Humbug will be a crusading magazine. We will tackle important important national issues such as Should the Mayflower Replica be Allowed to Land in the U.S., and Fluoridation — the Red Conspiracy.
Humbug will be a responsible magazine. We won’t write for morons. We won’t do anything just to get laughs. We won’t be dirty. We won’t be grotesque. We won’t be in bad taste. We won’t sell any magazines.
— Harvey Kurtzman in Humbug No. 1, August 1957
Following the 1956 departure from his seminal creation Mad, editor Harvey Kurtzman developed the slick, full-color parody magazine Trump for Playboy publisher Hugh Hefner. Though the initial two issues, featuring contributors and sensibilities similar to Mad’s, sold well, Hefner canceled the series, citing financial limitations. Soon after, Kurtzman and five of his Trump cohorts — Jack Davis, Will Elder, Al Jaffee, Arnold Roth, and production man Harry Chester — formed a cooperative to publish the humorous Humbug. Although they produced only 11 monthly issues, from August 1957 through August 1958, the magazine paved the way for the general newsstand acceptance of National Lampoon and Spy. Never before reprinted, Fantagraphics recently collected Humbug, complete with new essays, interviews, and annotations, in two handsome hardback volumes.
Inspired by the French magazine Le Charivari and its descendant, the British weekly Punch, Humbug contained parodies (a la Mad), faux ads, and satirical prose sending up various aspects of the media, politics, and sports. Each issue featured the artistic talents of Davis, Elder, Jaffee, Roth, and the occasional guests, such as war-comics illustrator Russ Heath, New Yorker cartoonist R. O. Blechman, and Mad alum Wallace Wood. Contributing writers included Larry Siegel (Carol Burnett Show, Laugh-In), screenwriter Ken Englund, and novelist and playwright Ira Wallach.
Jack Davis and Will Elder skewered late-’50s movies, films, and sports. Their individual lampooning of the controversial Tennessee Williams film Baby-Doll, the game show Twenty-one — months before the infamous Van Doren scandal — Mike Todd’s cameo-laden Around the World In 80 Days, the classic TV western Have Gun Will Travel, Flash Gordon, Jailhouse Rock, Frankenstein, Tarzan, baseball, basketball, and auto racing elevated the comic-book parody beyond the standards of Mad and Trump. For Humbug, Davis produced some of the best work of his long career.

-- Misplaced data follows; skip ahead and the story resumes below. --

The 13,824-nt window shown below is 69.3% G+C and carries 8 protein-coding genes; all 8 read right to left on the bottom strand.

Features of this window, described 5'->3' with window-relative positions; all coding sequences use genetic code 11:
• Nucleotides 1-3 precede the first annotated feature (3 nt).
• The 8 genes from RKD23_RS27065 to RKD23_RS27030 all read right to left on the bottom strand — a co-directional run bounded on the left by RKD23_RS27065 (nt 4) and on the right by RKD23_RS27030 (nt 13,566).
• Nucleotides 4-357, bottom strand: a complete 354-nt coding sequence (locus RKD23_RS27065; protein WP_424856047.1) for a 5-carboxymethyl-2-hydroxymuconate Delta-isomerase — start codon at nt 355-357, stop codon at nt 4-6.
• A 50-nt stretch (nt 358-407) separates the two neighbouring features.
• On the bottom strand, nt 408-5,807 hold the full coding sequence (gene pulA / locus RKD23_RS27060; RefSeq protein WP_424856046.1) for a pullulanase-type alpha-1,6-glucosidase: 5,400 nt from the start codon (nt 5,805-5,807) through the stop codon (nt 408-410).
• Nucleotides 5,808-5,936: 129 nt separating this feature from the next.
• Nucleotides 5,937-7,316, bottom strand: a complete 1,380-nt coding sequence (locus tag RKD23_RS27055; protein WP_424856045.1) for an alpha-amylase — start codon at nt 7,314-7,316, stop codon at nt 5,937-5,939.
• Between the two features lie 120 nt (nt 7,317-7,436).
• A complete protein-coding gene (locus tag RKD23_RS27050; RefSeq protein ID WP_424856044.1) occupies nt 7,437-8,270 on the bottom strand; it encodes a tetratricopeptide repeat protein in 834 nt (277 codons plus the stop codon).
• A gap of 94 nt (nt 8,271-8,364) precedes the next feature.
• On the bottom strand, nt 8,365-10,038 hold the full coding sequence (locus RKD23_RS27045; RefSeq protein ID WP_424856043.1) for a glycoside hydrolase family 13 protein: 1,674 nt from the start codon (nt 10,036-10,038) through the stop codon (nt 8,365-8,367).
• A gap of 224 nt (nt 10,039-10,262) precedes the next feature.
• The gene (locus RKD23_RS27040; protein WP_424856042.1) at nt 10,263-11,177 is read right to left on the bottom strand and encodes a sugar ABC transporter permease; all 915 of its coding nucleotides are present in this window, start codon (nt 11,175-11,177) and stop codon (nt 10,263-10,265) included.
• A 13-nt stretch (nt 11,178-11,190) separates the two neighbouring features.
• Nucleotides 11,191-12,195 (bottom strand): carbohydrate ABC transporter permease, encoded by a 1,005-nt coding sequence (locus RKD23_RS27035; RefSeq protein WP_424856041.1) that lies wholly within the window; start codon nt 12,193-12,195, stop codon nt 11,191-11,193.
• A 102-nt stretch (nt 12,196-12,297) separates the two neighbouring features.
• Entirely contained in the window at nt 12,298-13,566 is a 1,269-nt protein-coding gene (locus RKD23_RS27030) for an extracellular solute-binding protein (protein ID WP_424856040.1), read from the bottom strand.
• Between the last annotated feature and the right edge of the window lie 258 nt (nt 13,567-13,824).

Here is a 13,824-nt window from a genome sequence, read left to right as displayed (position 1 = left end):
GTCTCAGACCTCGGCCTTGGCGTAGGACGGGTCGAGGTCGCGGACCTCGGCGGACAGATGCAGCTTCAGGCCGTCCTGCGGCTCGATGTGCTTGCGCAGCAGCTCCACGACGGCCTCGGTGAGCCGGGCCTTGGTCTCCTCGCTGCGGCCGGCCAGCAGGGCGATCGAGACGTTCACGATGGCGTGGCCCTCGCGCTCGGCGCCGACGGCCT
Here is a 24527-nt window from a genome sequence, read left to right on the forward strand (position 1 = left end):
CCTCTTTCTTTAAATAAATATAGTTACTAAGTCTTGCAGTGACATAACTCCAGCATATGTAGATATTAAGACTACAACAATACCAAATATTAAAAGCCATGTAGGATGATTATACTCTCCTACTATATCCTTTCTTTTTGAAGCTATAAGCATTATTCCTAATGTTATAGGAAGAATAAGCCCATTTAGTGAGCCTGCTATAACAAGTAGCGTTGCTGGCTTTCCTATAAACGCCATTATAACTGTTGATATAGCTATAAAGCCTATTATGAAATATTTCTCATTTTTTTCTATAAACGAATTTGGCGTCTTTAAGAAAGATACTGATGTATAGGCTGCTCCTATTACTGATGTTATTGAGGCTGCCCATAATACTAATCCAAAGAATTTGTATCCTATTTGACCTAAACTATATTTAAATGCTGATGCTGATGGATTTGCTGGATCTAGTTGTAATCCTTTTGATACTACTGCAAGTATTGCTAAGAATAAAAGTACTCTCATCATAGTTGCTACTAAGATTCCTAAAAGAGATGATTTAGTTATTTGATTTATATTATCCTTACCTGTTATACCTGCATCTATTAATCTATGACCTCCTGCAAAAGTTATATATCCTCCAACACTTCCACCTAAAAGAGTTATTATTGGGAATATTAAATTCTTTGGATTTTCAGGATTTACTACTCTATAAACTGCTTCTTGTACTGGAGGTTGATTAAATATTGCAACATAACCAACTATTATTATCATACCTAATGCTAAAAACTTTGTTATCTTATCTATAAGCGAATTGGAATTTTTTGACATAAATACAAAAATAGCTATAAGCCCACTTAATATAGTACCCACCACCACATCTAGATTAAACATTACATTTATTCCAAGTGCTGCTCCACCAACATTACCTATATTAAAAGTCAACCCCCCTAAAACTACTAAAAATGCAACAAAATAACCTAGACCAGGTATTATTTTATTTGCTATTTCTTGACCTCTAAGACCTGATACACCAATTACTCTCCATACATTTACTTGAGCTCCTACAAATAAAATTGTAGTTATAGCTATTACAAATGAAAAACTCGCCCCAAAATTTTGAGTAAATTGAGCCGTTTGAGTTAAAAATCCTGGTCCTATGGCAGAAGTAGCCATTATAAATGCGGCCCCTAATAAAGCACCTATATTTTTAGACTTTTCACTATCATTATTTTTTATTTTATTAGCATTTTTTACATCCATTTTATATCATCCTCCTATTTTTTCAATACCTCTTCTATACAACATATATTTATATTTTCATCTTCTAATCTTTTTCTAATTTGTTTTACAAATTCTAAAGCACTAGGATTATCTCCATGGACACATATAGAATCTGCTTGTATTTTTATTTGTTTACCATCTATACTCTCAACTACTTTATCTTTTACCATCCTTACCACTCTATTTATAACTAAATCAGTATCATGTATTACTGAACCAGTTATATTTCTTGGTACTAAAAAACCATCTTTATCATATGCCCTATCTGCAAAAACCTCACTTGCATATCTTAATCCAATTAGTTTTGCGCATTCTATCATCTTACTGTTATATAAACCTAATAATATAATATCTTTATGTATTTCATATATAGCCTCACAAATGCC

Al Jaffee, creator of the famed Mad fold-ins, laughed at the cultural icons and artifacts of the period. In issue one, Jaffee’s amazingly detailed flattened Corn Flake (sic) box as a “medium of communication” created a stir with the nearly microscopic accurate reprinting of the urinating-on-a-house-fire scene from Gulliver’s Travels. (Most likely to silence those who doubted the scene’s veracity, Kurtzman printed it — at standard size — in the series’ final issue.) Cut out, the Corn Flake layout itself folded into a working box. In later issues, Jaffee tackled varied topics — highways, health care, advertising, weddings — all with equal skill and irreverence.
Roth’s contributions overlapped the others, but generally focused more on the politics of the period. For the initial issue, he rendered the first Humbug Award, a regular curmudgeon’s pinup of controversial figures including Teamster’s president Dave Beck, disgraced 1957 Miss USA Leona Gage, segregationist Arkansas Governor Orval Faubus, Mike Wallace, and Santa Claus.
Humbug also published prose pieces mocking the then-contemporary and classic literature throughout its run, of which the hilarious “A Candid View Of Wm. Shakespeare at Work,” “Something of Mau Mau,” “Marjorie Morningsun,” and “Pagan Place” are highlights.
Editor Kurtzman welcomed letters and devoted one to two pages each issue to the missives, complete with his often witty rejoinders.
For the attractive slip-case-covered reprint, Fantagraphics wisely includes several insightful and interesting extras. The introduction establishes the proper context and historical background for the key players and the publication. A fascinating Kurtzman oeuvre rounds out the introduction. An interview with Roth and Jaffee offers an insider’s account of Humbug’s creation and inner workings. The playful banter between the artists, who clearly like and respect one another, and the inclusion of rare photographs of the entire staff enhances the interchange.
Most importantly, scholar John Benson annotates all 11 issues. In the ensuing 50 years, several of the pop-culture and political references have faded into obscurity. In perhaps the only deficit in an otherwise magnificent two-volume set, all the annotations are included at the end of Book Two. Splitting the notes between the two, placing the revealing backstory closer to the facts in question, would have better served the reader.
Man — we’re beat!
Oh yes — it’s too much.
Radiation has got us beat.
The levelling-off period has got us beat.
Satire has got us beat.
1953 — We started MAD magazine for a comic book publisher and we did some pretty good satire and it sold very well.
1956 — We started TRUMP magazine and we worked much harder and we did much better satire and we sold much worse.
1957 — We started HUMBUG magazine and we worked hardest of all and turned out the very best satire of all, which of course now sells the very worst of all.
—Harvey Kurtzman in Humbug
No. 11, August 1958
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